Entering text into the input field will update the search result below

Check Out These 2 Covered Call Closed-End Funds


  • Covered call funds generate more income when the VIX is higher.
  • This article discusses two covered call CEFs that look attractive now - BDJ and NFJ.
  • BDJ invests about 80% in US equities which are strong dividend payers.
  • NFJ invests in a global portfolio of about 70% equities and 30% convertible bonds. About 65% is invested in the US companies.
  • This idea was discussed in more depth with members of my private investing community, Yield Hunting: Alt Inc Opps. Get started today »

Why Are Covered Call CEFs Attractive Now?

Covered call portfolio managers hold a portfolio of stocks and write call options against a portion of the portfolio to generate additional income.

The covered call segment of the closed-end fund market tends to outperform when:

- Implied volatility is relatively high. I use the VIX indicator to estimate whether option premiums are above or below average. The VIX is currently around 38, which is considerably above average for the last few years. As a general rule, when the VIX is 30 or higher, it is often a good time to consider writing covered calls.

- In a sideways or a down market. You generally give up some upside, but get some downside protection with these funds.

Most of the covered call funds write slightly out-of-the money call options, which allows them to enjoy some upside potential before the strike price is reached. But there is a trade-off since they get less downside protection compared to writing at-the-money or in-the-money call options.

In general, the relative downside to the covered call strategy occurs during very strong bull market cycles when a good portion of the upside gains can be lost when stocks are called away.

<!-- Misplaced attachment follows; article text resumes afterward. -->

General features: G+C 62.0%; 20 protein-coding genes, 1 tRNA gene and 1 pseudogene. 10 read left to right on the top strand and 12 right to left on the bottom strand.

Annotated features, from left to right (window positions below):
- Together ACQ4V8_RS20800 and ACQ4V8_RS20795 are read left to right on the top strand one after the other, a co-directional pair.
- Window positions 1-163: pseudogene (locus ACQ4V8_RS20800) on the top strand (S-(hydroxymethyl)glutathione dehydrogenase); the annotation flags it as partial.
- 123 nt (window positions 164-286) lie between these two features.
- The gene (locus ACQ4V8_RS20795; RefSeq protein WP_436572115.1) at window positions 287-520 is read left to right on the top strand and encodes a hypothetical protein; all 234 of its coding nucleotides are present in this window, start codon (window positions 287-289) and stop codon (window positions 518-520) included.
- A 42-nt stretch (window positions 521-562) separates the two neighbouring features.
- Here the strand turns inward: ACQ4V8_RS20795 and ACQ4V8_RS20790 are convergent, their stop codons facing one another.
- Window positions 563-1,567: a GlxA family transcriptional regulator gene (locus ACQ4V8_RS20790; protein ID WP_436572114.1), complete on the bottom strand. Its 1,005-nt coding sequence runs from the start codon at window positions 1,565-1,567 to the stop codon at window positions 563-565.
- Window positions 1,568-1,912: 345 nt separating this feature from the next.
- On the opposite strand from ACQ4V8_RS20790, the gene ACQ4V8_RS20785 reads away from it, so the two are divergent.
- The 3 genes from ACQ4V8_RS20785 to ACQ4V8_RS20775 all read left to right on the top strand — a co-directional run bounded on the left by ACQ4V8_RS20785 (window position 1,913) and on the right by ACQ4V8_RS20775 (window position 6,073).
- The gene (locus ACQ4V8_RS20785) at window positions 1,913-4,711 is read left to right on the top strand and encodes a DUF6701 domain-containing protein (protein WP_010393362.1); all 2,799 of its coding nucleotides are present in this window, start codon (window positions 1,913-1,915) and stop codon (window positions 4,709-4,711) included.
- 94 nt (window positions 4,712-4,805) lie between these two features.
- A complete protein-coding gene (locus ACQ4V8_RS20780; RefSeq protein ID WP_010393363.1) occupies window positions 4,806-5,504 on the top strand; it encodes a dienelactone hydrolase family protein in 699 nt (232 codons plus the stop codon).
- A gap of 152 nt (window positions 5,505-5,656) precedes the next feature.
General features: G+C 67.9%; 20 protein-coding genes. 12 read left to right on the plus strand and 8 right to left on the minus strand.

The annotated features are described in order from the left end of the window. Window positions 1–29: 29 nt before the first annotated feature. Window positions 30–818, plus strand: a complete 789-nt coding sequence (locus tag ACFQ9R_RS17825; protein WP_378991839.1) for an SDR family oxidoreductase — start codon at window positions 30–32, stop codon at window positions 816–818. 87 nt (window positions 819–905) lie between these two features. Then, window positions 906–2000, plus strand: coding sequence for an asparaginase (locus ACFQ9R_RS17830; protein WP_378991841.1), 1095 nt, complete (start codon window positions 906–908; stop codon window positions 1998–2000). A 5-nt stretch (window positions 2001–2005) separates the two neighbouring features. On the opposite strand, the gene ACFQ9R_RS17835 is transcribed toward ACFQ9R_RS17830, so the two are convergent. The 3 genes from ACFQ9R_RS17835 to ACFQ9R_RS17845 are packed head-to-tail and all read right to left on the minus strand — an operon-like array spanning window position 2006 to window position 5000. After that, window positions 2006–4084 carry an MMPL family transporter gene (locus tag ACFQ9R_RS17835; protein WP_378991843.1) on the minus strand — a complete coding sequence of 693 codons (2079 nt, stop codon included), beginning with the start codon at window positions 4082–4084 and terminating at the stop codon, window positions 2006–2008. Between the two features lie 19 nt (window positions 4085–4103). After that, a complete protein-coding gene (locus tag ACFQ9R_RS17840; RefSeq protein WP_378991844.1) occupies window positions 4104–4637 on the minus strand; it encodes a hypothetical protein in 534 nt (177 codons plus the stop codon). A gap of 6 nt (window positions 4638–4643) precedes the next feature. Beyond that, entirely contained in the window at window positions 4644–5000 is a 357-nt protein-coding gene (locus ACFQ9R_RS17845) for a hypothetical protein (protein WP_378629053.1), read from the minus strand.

The NAV of the covered call CEFs were hurt in March in spite of their option hedges. One reason for this is that the VIX was under 20 in February and rose to 40 or higher in March. A rising VIX increases the implied volatility of short option positions. This causes short-term mark-to-market drops in NAV.

But this can also work in reverse. For example, if the VIX were to suddenly drop from the current 38 back down to 20, the option premium implied volatility would also fall which would benefit the NAVs of the funds.

For this

Marketplace Service For Those Hunting For Yield

George Spritzer's top investment ideas are being featured on Alpha Gen Capital's "Yield Hunting" marketplace service.

This service is dedicated to yield/income investors who wish to avoid market froth. We encourage investors to benefit from yield opportunities within closed-end funds, business development companies, and other niche areas. For safe and reliable income streams, check out Yield Hunting.

This article was written by

George Spritzer, CFA profile picture
Targeting 8+% Income Stream using CEFs, ETFs, Munis, Preferreds and REITs

George Spritzer, CFA is a registered investment advisor at Southland Investments and specializes in managing closed-end funds for individuals. George uses the following investment strategies:1) Opportunistic Closed-end fund investing: Buy CEFs at larger than normal discounts to NAV and sell them when the discounts narrow. 2) Exploit special situations: tender offers, fund terminations, fund activism, rights offerings etc. Some of my premium articles are published on Alpha Gen Capital's "Yield Hunting: Alt Inc Opps" https://seekingalpha.com/author/alpha-gen-capital/research

Analyst’s Disclosure: I am/we are long NFJ, BDJ. I wrote this article myself, and it expresses my own opinions. I am not receiving compensation for it (other than from Seeking Alpha). I have no business relationship with any company whose stock is mentioned in this article.

Seeking Alpha's Disclosure: Past performance is no guarantee of future results. No recommendation or advice is being given as to whether any investment is suitable for a particular investor. Any views or opinions expressed above may not reflect those of Seeking Alpha as a whole. Seeking Alpha is not a licensed securities dealer, broker or US investment adviser or investment bank. Our analysts are third party authors that include both professional investors and individual investors who may not be licensed or certified by any institute or regulatory body.

Recommended For You

To ensure this doesn’t happen in the future, please enable Javascript and cookies in your browser.
Is this happening to you frequently? Please report it on our feedback forum.
If you have an ad-blocker enabled you may be blocked from proceeding. Please disable your ad-blocker and refresh.